Just a few weeks ago, then New York Attorney General Eric Schneiderman praised the New Yorker Magazine after that publication shared a Pulitzer Prize for Ronan Farrow’s investigation into sexual misconduct allegations against film mogul Harvey Weinstein.
“Without the reporting of the @nytimes and the @newyorker —and the brave women and men who spoke up about the sexual harassment they endured at the hands of powerful men—there would not be the critical national reckoning underway,” Schneiderman tweeted then.
But suddenly it was Farrow and Jane Mayer reporting on four women accusing Schneiderman of physical abuse. One of them, Michelle Manning Barish, said she “could not remain silent and encourage other women to be brave for me.” Schneiderman initially responded to the allegations of physical violence by saying he’d engaged in “role-playing and other consensual sexual activity.””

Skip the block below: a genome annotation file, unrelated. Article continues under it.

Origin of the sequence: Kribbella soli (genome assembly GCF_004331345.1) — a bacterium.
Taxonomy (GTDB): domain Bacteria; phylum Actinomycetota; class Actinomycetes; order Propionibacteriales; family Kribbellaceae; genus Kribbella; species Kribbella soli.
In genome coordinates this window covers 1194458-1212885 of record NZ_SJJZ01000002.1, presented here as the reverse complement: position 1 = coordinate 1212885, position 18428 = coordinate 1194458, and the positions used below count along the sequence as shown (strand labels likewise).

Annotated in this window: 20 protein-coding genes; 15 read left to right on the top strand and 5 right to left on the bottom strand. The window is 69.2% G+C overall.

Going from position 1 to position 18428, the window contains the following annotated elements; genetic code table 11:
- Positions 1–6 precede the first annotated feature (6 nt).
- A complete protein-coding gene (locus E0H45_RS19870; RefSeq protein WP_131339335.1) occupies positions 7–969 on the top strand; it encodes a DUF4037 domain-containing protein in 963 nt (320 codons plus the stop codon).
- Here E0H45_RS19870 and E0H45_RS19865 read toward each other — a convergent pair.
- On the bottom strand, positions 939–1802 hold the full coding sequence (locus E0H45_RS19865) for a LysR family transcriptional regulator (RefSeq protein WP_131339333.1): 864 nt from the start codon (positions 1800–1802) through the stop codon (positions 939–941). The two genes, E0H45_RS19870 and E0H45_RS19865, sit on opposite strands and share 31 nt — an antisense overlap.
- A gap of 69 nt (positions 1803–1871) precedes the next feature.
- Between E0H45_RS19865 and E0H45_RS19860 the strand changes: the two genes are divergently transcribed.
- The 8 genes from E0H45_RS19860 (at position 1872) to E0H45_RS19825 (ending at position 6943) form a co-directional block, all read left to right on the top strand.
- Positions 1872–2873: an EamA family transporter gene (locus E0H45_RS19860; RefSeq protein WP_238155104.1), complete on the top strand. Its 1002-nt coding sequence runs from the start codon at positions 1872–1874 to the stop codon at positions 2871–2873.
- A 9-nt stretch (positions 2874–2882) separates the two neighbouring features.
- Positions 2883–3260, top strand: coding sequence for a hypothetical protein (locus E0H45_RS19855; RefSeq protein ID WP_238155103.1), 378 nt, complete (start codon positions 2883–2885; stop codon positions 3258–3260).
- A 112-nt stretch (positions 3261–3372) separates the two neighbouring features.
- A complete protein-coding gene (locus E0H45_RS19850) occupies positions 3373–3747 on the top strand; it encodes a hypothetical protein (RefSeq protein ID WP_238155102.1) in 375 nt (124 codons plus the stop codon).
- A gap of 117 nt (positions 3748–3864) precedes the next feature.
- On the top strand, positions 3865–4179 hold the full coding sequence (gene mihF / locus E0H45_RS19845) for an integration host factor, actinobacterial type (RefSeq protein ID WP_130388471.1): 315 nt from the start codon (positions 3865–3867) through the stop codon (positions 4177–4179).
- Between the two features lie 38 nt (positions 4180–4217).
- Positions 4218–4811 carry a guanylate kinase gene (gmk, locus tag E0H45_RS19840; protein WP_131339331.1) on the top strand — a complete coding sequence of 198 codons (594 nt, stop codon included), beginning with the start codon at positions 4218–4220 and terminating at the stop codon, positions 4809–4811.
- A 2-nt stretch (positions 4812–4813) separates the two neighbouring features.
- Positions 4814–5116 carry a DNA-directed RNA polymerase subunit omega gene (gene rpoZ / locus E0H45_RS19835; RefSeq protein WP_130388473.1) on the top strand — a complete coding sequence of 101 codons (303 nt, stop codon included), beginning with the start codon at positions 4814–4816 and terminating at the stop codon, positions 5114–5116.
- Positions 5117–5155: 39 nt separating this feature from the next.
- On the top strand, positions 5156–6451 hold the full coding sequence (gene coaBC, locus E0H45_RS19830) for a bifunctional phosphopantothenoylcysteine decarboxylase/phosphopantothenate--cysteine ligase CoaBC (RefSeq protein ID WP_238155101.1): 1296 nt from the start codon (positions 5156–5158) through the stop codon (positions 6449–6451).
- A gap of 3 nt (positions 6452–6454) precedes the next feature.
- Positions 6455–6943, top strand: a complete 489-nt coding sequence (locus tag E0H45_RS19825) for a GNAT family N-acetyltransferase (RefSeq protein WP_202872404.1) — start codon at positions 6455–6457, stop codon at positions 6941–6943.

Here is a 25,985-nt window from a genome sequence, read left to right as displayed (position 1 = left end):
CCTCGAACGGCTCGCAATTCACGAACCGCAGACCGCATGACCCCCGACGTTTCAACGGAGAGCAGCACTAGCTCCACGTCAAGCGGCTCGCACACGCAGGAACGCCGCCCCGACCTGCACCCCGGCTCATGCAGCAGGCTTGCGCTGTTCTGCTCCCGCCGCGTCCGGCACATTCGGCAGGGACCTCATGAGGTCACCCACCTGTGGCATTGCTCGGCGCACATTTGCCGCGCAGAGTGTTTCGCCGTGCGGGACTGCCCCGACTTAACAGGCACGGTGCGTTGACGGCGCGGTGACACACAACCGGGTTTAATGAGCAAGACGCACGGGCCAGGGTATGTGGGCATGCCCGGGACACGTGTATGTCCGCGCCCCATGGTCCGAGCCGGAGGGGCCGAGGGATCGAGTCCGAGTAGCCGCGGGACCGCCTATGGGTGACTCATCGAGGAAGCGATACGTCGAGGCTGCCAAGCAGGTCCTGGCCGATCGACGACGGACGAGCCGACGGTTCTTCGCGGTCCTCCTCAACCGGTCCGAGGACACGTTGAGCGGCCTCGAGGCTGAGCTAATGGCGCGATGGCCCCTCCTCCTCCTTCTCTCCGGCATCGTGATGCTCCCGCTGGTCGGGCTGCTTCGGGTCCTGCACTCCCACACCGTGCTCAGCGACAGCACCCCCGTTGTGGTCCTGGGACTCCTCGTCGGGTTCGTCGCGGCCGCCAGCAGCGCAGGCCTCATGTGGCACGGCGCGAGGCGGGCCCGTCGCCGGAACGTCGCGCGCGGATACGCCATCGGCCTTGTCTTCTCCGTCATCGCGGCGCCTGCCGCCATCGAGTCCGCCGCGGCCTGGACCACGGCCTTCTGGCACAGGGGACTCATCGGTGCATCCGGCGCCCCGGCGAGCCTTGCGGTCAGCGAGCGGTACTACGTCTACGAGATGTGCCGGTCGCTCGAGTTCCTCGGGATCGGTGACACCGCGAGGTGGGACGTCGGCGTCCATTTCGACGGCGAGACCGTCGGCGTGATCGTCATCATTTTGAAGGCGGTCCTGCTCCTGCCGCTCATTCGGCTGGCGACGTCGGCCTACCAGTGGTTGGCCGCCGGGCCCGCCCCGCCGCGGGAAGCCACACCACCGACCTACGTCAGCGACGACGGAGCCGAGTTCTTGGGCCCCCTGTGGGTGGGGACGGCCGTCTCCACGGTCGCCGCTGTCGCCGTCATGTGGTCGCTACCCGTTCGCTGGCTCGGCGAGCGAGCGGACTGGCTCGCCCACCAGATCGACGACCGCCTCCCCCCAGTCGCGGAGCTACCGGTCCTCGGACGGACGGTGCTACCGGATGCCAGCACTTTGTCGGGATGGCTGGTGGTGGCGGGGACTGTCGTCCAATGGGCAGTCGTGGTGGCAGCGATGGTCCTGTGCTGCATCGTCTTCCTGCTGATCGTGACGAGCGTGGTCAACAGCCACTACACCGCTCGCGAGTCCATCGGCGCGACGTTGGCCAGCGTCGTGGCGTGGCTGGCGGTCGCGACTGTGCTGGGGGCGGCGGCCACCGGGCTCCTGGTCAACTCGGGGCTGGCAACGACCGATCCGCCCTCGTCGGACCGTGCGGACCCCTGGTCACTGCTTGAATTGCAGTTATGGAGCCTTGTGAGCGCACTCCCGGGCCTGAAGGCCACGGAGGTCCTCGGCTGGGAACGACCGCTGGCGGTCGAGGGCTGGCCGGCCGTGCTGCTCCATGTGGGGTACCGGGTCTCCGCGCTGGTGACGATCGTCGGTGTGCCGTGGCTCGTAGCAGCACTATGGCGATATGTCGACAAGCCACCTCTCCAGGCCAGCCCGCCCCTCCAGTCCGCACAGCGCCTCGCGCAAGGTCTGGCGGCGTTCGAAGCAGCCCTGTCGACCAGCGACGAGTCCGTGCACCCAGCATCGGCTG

However, three hours later, Schneiderman, who has a long history of anti-gun advocacy going back to his state Senate days and as state attorney general, resigned.
His sudden departure puts an exclamation mark on the state’s new law requiring every business in the state, presumably including the state government, to conduct annually sexual harassment training for all employees.